May was the month M&A stood still. Reuters reports that M&A fees were the lowest on record. Of course, this dearth of advisory fees is a big problem for investment banks, which still haven’t figured out how they are going to make money in the new era of low leverage.
Fees earned by banks for advising on mergers and acquisitions (M&A) plunged to a record low in May, as the credit crisis crippled dealmaking in the months after the collapse of Lehman Brothers.
Estimates released on Friday by Thomson Reuters (TRI.TO) (TRIL.L) and M&A consultancy Freeman & Co showed so-called “imputed” fees globally for completed M&A deals in May plummeted 63 per cent from a year earlier to $892.4 million.
That made May the weakest month since records began in 1998 and the first when fees fell below $1 billion.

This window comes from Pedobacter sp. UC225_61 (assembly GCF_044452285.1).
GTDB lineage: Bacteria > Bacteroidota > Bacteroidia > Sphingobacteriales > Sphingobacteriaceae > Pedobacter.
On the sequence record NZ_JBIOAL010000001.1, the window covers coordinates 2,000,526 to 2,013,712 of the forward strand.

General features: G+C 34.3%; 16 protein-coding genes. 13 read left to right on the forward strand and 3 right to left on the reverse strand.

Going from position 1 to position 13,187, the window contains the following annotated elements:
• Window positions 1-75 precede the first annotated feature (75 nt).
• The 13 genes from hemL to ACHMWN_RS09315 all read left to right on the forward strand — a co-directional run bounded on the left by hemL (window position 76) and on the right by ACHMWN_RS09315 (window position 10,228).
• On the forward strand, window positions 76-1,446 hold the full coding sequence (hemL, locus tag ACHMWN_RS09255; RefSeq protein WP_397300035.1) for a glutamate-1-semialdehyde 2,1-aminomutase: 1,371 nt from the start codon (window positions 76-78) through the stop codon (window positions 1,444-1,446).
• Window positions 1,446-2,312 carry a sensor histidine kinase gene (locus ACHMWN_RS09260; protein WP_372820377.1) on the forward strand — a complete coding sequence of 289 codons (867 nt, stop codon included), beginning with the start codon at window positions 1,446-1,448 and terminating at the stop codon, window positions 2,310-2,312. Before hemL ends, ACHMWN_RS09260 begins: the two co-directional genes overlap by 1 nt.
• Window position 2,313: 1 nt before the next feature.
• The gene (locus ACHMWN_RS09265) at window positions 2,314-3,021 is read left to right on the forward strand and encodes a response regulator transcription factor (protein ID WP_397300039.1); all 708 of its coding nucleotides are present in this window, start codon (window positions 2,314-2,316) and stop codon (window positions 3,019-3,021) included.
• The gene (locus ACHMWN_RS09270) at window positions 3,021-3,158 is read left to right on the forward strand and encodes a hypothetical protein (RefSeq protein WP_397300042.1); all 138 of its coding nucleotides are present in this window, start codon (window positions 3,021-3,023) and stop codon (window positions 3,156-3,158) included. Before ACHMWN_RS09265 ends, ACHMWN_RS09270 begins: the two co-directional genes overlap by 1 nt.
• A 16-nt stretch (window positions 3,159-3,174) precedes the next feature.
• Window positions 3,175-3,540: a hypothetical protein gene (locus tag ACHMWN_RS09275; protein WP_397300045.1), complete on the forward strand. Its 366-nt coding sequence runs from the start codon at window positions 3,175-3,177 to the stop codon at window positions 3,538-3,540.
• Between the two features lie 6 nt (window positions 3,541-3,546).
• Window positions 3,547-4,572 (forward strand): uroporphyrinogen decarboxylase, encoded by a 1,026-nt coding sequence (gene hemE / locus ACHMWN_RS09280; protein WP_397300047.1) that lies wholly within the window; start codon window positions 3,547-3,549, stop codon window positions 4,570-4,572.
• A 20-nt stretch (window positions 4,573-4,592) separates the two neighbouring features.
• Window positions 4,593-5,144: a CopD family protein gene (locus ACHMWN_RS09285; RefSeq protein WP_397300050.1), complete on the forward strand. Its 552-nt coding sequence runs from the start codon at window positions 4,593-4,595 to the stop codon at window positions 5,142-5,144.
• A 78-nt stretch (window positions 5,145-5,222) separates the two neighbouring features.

Fees for completed transactions lag the headline-grabbing “announced M&A” volumes because deals usually take several months to clear regulatory and other hurdles.
The overall volume of M&A deals completed was $56.7 billion — a stark contrast to the pre-crisis days of 2007 when completed monthly volumes never fell below $200 billion.
However, some banks are now positioning for an upturn after the sector and other areas of investment banking endured big cuts in staffing and bonuses.
Barclays Capital (BARC.L) and Societe Generale (SOGN.PA) are both targeting a big increase in their share of European M&A, while boutiques such as Centerview Partners, Moelis & Co and Qatalyst are expanding or opening London offices.
In other areas of investment banking, syndicated loan fees fell 64 per cent in May from a year earlier and debt capital market fees dropped 24 per cent, figures showed. But as equity capital markets (ECM) reopened, ECM fees rose 15 per cent year-on-year to $2.20 billion.
Freeman & Co calculates imputed deal fees using a private algorithm where spreads or fees are not disclosed.
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